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I've been trying to get SQLite to work on an Azure website. I have deployed everything successfully but I need to point it to a file name for the database. I have looked at creating Blob storage but I'm unsure how to convert this into a file name that SQLite will accept.

I'm sure this has been done as I can see references to other issues related to SQLite on Azure.

I have read

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Fixed by setting the connection string to: ConnectionString = "Data Source=" + HttpContext.Current.Server.MapPath(@"\App_Data\database.db"); I also had to ftp on to azure website to set up the App_Data folder for the website. (ftp details are stored in the publish settings that you download btw!!) –  James Jan 3 '13 at 20:11
Where did you set up that connectionstring? In Global.asax? You can't do the dynamic stuff directly in web.config. I keep getting "The given path's format is not supported." exceptions, no matter if I fill in the relative or absolute path. It looks like Azure wants '/' slashes instead of '\' ones, but whatever combination I use will cause the invalid path format. –  Louis Somers Mar 16 '13 at 14:15

1 Answer 1

up vote 9 down vote accepted

Based on my experience if you want to use SQLite with Azure Websites you can keep the database file within your deployment package so it will stay at the same server where your website is. Azure websites provide 1GB of application storage which is plenty for a database file. Your content with the websites will persist and access to SQLite DB will be fast. This is super easy and you can very easily do with ASP.NET web application or any other.

The problem of choosing Azure Blob storage is that if the database file is stored at Azure Blob storage, there are no API that SQLite can write to that file. So one option you could have is to writing locally first and then syncing to Azure Blob storage back and forth while others on SO may have some other options. If you want to backup your database file to Azure Blob storage for any reason you sure can do that separately however I think if you choose the have SQLite, the best would be the keep the database file with website to make it simple.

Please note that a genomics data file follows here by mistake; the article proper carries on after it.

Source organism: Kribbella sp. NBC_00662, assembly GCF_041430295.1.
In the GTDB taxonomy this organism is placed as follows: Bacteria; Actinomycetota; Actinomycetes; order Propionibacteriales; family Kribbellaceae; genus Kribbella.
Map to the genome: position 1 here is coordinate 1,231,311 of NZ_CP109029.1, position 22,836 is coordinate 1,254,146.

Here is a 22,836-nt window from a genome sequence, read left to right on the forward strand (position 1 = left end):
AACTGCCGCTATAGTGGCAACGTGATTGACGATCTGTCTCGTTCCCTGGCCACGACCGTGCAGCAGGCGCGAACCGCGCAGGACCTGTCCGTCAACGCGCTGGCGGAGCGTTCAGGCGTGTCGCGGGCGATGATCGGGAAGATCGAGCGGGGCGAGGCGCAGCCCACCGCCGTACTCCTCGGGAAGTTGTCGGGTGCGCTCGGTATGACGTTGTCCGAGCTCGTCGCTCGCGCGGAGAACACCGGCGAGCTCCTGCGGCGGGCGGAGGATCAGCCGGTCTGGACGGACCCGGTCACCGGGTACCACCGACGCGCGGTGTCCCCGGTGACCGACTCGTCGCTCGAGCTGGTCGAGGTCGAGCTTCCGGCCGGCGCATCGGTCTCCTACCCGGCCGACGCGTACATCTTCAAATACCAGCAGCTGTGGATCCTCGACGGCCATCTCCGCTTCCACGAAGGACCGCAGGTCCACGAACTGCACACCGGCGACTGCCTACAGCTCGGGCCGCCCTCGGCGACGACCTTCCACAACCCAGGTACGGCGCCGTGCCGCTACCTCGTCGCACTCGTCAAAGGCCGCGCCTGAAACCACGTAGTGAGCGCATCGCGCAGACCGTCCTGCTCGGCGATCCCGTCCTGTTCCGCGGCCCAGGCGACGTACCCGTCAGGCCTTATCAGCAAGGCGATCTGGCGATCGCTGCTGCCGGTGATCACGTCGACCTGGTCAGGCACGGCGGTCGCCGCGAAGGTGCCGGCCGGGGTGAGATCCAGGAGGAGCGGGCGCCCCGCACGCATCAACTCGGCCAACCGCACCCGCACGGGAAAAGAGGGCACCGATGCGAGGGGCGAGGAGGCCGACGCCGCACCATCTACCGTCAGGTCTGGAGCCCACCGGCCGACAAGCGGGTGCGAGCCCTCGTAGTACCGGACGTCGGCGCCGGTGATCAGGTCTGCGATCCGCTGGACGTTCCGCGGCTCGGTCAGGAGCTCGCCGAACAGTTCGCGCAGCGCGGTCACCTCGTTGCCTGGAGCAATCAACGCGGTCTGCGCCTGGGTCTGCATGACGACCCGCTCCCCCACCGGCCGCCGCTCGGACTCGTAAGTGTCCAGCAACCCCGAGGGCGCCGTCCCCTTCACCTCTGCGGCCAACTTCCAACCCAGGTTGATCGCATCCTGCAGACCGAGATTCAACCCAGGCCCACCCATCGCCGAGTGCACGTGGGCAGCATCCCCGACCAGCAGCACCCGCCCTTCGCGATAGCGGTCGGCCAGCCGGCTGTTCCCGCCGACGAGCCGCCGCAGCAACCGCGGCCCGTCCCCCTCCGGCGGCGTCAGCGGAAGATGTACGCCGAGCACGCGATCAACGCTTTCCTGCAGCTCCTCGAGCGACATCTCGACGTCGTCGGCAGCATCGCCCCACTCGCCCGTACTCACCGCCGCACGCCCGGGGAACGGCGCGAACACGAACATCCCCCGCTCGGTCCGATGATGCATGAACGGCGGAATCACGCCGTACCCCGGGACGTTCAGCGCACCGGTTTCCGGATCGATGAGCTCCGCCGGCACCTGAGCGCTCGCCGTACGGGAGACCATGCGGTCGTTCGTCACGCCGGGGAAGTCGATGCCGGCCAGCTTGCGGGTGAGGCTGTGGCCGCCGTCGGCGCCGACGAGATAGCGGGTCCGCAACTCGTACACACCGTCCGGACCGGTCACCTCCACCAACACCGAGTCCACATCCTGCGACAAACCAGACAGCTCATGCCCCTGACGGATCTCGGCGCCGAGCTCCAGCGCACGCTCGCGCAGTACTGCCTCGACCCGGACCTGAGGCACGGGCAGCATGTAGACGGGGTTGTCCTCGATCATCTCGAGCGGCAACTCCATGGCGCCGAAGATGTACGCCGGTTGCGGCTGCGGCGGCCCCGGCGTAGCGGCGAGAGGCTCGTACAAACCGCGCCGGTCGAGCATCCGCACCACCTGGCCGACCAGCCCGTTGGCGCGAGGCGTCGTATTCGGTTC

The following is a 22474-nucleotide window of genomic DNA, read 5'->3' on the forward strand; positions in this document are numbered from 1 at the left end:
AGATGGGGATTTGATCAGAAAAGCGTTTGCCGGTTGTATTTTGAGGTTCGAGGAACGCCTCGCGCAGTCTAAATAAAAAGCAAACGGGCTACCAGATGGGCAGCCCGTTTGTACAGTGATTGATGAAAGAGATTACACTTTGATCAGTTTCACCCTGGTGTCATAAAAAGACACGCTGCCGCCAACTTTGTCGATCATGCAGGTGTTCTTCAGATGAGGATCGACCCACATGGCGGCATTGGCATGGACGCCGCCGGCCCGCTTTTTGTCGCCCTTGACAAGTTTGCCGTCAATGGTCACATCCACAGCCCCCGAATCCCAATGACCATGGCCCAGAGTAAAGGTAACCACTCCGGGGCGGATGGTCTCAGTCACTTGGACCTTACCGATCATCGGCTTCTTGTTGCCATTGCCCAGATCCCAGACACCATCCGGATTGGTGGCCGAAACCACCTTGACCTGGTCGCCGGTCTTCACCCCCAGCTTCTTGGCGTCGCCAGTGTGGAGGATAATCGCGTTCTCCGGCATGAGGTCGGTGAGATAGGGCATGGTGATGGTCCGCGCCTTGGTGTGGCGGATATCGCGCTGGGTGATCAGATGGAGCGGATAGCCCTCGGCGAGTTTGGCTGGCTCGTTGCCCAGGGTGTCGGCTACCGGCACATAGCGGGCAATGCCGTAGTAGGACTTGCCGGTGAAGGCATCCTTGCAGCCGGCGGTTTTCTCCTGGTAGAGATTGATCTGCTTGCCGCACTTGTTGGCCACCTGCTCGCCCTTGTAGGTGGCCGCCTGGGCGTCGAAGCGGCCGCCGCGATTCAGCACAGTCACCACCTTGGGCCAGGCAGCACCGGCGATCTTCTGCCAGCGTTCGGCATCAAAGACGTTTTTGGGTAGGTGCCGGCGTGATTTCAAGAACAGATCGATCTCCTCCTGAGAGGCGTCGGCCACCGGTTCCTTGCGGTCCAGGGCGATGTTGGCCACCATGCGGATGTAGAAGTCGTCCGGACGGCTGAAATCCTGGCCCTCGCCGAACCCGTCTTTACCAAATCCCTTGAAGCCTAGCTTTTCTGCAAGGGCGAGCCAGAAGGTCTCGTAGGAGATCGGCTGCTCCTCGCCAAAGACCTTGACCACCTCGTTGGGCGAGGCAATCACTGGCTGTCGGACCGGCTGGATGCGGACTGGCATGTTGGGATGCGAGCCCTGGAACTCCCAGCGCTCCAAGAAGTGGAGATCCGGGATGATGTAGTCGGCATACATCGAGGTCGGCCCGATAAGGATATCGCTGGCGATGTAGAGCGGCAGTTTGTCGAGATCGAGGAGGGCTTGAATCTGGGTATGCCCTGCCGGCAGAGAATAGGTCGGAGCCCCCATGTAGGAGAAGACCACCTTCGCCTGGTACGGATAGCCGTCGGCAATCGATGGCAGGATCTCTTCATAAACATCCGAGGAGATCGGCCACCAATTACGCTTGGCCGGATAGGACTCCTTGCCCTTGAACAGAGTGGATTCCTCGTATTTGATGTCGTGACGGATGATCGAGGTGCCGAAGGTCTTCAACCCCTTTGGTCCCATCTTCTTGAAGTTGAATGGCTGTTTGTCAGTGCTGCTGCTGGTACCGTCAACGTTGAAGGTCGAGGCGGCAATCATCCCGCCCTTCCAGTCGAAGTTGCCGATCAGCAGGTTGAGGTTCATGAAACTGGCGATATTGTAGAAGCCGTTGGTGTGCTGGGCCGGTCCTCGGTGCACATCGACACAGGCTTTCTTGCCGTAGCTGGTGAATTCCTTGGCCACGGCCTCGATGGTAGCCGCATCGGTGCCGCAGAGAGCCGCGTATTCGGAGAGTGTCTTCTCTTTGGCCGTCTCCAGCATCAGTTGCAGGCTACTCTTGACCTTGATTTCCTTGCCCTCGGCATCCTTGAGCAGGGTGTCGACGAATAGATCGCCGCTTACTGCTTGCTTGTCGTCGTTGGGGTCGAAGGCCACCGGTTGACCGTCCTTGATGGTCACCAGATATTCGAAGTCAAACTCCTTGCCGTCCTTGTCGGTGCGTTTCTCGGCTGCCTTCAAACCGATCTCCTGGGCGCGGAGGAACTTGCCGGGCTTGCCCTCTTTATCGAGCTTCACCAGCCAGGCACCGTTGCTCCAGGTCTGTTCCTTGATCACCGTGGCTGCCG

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Hey, Thanks that was what I was after. Simple really! I had the connection string wrong so it was trying to put the database file in the temporary files –  James Jan 3 '13 at 20:09
But, the website can be running from different machines. Your writes will be trapped in only one of them. Am I right? –  Eduardo Molteni Sep 22 '14 at 21:34
I believe @Eduardo Molteni is correct. This will only work if you have a site that is not scaled across multiple machines, or you have a read-only database. In the real world, this will only work for a very narrow set of applications. –  Josh Oct 24 '14 at 11:41
@EduardoMolteni actually, the file system in Azure Websites for any given site is shared across all machines, so the exact same database file will be accessible by all instances of your site. –  Chris Gillum Dec 3 '14 at 21:29

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